In L. Frank Baum’s classic book, the Wizard of Oz, the main character Dorothy meets one of literature’s most wily predators – a dishonest, conniving, manipulative individual who uses a web of lies to control an entire country, even managing to orchestrate the murder of an opponent through unethical persuasion.
Of course, we’re not referring to either of the “wicked” witches, but the Wizard of Oz, the man behind the curtain. Although the brilliant 1939 movie, which has almost eclipsed the original, is a classic in its own right, it is in the book where the Wizard’s manipulations are most clearly portrayed. For instance, in the original novel, the capital of Emerald City is not green at all – but all citizens are required to wear green goggles, supposedly to “protect” their eyes from the glare of the emeralds, but, in reality, to make everything in the normal-colored city appear green.
Through the use of such confidence tricks, the Wizard gains a reputation as the one person who can solve everyone’s problems: Oz the Great and Powerful is so revered that everyone Dorothy meets assures her that he can send her home. Dorothy becomes a staunch believer in the Wizard before she even meets him; when she encounters the Scarecrow, the Tin Man, and the Cowardly Lion in turn, she convinces them that they, too, can have their every wish granted by the magical Oz.
When Dorothy and her friends arrive at the Emerald City, the Wizard first puts them off, refusing to see them; when they insist on an audience, he uses intimidation and isolation, seeing each of them alone, and appearing as a giant ball of fire, a beautiful woman, a horrific monster, and a giant head to the travelers – when they compare notes they find nothing in common in their experiences.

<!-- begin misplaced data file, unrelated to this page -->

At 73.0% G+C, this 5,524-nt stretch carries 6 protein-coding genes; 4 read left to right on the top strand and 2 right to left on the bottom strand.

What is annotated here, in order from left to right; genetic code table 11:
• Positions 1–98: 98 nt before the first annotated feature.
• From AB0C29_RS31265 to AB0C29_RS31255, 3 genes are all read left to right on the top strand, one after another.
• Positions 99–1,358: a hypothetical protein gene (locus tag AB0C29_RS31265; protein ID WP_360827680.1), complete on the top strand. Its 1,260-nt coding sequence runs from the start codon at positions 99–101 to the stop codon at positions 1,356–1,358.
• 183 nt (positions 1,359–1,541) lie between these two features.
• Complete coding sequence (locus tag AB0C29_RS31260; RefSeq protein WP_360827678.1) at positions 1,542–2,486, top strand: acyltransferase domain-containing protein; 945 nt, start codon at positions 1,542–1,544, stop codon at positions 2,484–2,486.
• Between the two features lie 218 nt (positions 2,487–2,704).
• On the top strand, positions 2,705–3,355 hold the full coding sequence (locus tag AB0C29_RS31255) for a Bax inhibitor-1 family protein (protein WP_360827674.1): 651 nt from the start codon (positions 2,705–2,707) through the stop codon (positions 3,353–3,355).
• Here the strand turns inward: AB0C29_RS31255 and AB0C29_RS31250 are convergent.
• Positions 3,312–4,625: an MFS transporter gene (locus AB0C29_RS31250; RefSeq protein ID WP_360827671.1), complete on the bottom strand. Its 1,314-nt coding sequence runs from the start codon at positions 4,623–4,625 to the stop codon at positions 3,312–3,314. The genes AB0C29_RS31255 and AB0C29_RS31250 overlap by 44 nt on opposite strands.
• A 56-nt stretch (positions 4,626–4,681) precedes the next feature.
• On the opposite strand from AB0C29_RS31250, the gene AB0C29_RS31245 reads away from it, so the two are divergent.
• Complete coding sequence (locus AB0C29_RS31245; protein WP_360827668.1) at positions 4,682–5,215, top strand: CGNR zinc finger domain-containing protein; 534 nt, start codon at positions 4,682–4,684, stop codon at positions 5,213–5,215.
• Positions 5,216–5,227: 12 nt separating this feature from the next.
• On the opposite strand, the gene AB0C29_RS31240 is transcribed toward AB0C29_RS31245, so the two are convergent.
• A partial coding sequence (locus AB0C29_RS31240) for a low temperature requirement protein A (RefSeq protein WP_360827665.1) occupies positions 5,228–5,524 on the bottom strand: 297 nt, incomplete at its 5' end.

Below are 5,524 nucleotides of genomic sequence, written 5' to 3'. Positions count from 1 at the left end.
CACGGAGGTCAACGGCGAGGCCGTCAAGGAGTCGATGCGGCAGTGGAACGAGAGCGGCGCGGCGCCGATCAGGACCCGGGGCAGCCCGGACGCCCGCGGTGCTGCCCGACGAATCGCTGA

Like many con artists and manipulative groups, the Wizard assures the heroes that he can give them everything they wish, promising the Tin Man a heart, the Scarecrow a brain, courage for the Lion, and a way home for Dorothy. The Wizard uses his empty promises to send them on a “task” for him, directing a young farm girl from Kansas to kill the Wicked Witch of the West, and come back with her broomstick.
When Dorothy and her friends somehow manage to survive this suicide mission and return to him with his opponent’s broomstick, he attempts to put them off again with a mixture of fear and trickery, but this time, the heroes are wise enough to notice the man behind the curtain pulling the levers.
However, the manipulation does not end there: like a classic “collapsed” narcissist, the Wizard uses the heroes’ empathy, persuading them to take “pity” on him. Unable to fulfill his promises, he tells the Scarecrow, the Tin Man and the Lion that they already have the qualities they seek, but when they are not satisfied with this, he resorts to fraud again, giving them placebos: he stuffs the Scarecrow’s head with pins, inserts a piece of heart-shaped silk into the Tin Man’s chest, and feeds the lion a “courage” potion.
Placated by his gifts and wheedling, the heroes, rather than exposing him to the citizens of Oz as a fraud and con artist, assist him in making his escape back to our world – “accidentally” leaving Dorothy behind. Although Dorothy and her friends never seem to see the Wizard as the manipulative predator he really is, those who practice healthy skepticism can learn from this American classic, and beware those who promise us our wishes, only to use us for their own ends.
This blogpost was inspired by this discussion by our friends at ExJWCritical Thinkers YouTube channel. What do you think about this article? Do you agree? Have you read the Wizard of Oz? Do you have a story about a manipulative predator that you’d like to share? We’d love to hear from you!